This year has been crazy for my mom. She has sat front-row-and-center on the worst roller coaster ride her health has ever seen, and I’ve watched the coaster from long distance. Every time her health rapidly declined, I fell to my knees.

“God, do you want me to go back to Alaska? I know that You brought me here to Waspam on purpose, and I love it here. I don’t want to go, but I can see how Your hand might be in this. I want to do what You want. You will, Father. I’m all Yours, whatever comes.”

Each time I sat at my computer, mentally calculating airline costs, formulating travel plans. And as soon as the moment came when I was fully ready and willing to go back, God made it clear He wanted to me stay in Nicaragua!

I couldn’t help but wonder what God was doing. It’s like God was asking for something from me, asking me to give myself over to what He had planned. But then as soon as I placed it in His hands, He would open the box and the contents had changed. It didn’t hold a trip to the emergency room in Seattle, instead it was 2 more months in Nicaragua, just like before.

I can imagine Abraham was just as confused. God promised him that Isaac would be the father to a great people, and, in turn, produce a blessing for the whole world. But then God tells him to kill his son. “What, Lord? How could you ask this of me? Of course I don’t want to kill my son; I would die first. But I can see Your hand in this, You’ve commanded me to do so…”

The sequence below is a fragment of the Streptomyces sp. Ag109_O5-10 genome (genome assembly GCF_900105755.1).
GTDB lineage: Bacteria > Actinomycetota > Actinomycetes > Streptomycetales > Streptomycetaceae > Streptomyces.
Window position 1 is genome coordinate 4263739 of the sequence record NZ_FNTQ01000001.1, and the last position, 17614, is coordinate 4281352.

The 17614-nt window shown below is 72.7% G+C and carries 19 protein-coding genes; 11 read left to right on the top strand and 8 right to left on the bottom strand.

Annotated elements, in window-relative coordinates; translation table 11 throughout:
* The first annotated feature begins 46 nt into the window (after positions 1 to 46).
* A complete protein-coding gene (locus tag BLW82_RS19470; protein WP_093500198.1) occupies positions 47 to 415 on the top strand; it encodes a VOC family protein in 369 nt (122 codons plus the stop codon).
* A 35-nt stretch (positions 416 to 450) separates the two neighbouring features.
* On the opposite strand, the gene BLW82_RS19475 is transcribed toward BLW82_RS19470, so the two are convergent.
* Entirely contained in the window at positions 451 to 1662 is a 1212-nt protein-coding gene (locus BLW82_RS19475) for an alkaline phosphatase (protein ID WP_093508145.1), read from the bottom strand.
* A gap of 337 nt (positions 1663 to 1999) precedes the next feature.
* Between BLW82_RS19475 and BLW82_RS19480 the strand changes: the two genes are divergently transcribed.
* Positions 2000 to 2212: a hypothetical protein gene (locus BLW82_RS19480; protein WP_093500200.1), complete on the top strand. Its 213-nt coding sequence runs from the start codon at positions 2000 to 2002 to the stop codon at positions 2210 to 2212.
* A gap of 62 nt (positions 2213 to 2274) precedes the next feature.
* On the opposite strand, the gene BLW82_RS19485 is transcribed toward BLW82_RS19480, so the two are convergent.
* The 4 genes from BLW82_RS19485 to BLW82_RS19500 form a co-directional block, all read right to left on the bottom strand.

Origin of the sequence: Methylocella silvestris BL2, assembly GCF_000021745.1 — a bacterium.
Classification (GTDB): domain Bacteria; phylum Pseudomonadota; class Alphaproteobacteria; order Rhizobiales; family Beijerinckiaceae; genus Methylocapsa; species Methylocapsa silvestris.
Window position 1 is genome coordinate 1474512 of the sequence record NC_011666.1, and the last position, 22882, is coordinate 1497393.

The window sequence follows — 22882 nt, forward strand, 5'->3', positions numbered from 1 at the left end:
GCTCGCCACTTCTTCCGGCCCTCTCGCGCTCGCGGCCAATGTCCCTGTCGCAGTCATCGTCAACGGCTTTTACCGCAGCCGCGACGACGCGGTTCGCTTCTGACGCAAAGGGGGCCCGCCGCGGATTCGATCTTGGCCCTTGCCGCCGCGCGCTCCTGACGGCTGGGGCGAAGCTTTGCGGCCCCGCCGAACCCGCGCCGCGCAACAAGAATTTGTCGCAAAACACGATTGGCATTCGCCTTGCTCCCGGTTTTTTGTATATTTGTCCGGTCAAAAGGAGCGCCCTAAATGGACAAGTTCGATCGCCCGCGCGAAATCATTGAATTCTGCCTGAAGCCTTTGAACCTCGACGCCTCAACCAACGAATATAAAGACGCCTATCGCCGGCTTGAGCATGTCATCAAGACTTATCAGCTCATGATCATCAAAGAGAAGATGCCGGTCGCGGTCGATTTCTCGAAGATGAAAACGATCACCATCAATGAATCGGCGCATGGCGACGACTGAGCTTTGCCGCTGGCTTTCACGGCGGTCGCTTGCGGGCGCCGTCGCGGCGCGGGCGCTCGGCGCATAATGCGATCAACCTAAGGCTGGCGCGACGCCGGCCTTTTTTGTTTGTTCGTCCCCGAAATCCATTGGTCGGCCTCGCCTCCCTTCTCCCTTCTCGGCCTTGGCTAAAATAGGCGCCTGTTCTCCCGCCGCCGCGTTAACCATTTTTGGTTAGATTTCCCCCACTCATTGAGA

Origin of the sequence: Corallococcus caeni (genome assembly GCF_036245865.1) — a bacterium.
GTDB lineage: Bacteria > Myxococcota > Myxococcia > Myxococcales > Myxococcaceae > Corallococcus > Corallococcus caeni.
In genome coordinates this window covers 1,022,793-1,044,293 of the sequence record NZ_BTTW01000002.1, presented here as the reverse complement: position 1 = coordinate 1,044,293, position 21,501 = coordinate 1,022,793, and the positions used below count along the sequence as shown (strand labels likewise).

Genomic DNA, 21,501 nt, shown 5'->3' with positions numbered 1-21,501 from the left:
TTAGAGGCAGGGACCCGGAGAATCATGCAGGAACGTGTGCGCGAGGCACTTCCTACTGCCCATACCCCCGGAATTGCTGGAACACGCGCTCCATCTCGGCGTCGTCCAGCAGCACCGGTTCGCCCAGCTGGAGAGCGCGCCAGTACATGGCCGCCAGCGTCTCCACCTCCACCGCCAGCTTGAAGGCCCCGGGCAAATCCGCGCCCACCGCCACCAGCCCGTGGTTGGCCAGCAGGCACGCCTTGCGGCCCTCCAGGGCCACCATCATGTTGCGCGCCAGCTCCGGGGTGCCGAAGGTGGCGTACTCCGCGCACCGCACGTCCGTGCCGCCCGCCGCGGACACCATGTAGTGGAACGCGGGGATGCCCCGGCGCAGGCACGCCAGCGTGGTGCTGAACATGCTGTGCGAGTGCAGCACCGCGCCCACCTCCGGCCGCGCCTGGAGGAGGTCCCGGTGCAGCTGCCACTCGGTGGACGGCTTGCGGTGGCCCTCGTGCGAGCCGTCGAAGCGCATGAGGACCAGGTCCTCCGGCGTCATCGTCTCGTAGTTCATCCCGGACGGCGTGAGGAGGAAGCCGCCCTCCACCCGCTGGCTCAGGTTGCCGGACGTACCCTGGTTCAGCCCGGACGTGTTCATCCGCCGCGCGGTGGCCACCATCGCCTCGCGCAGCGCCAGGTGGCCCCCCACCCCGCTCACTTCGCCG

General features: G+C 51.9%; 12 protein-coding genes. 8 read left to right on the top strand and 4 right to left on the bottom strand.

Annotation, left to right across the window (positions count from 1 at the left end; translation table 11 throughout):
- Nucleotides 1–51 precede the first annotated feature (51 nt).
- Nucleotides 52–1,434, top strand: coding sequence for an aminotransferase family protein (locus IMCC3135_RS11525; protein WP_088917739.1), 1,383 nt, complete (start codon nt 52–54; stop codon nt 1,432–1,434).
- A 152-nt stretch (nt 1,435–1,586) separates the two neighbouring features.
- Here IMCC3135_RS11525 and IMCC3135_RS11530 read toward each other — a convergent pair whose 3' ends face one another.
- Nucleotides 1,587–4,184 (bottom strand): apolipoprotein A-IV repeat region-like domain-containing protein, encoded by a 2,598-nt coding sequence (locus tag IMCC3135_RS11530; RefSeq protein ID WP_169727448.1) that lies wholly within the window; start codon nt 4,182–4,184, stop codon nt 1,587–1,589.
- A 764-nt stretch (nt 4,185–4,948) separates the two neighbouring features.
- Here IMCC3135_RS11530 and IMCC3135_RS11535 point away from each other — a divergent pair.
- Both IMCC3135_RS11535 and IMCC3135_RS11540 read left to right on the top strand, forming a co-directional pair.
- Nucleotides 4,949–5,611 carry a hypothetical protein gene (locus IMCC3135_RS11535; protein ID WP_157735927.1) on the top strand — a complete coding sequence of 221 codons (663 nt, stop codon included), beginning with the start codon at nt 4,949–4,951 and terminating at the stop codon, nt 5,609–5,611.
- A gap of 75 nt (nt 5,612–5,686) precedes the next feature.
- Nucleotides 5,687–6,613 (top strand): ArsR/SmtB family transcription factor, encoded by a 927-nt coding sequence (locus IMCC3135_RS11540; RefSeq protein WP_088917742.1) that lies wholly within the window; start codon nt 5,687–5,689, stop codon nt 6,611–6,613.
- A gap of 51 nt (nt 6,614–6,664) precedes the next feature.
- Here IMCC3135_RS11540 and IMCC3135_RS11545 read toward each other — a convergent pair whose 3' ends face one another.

I picture Abraham praying as he gathers the wood together, “Oh God, change my heart. Give me a willing attitude as I faithfully obey.”

So, with Isaac’s hand in his, Abraham climbs the mountain, with every step choosing to die to himself, clinging to his faith that God knows best. With every step Abraham’s heart becomes more and more willing to do God’s bidding; willfully blocking out every tempting voice inside his head, Abraham lifts the knife over his precious son. He’s laid his beloved gift in the hands of God, heart willing and open to God’s desires, and in that exact moment, God opens the box. It’s empty. God doesn’t want Isaac’s life.

I see Abraham sitting on top of that mountain, holding his son in his arms, tearfully asking God, “I don’t understand. Why would you ask me for my son, only to give him back again? What on earth could possibly come from all this?” And, in my mind’s eye, I see God holding Abraham’s gift, not looking at the empty box but the beautiful wrapping paper. On it I see written in flowing script one single word in many different colors: surrender. God responds to Abraham’s questions with this one statement: “Now I know that you truly fear God” (Gen 22:12, NLT)

This was the gift God wanted from Abraham, his complete surrender. I always thought that when God presented me with an opportunity, He wanted the gift, the action, the speech, the song, the prayer, and that the only way I could give this gift was through a surrendered heart. But now I’m starting to see that maybe God isn’t so crazy about the gift itself. An eternal God can’t be too surprised by a gift from a 19-year-old girl, however grand it may be to me. God doesn’t care about the gift, He wants the wrapping paper. He wants my surrender, that’s my truest gift to Him.

“Such knowledge is too wonderful for me, too great for me to understand!” Psalm 139:6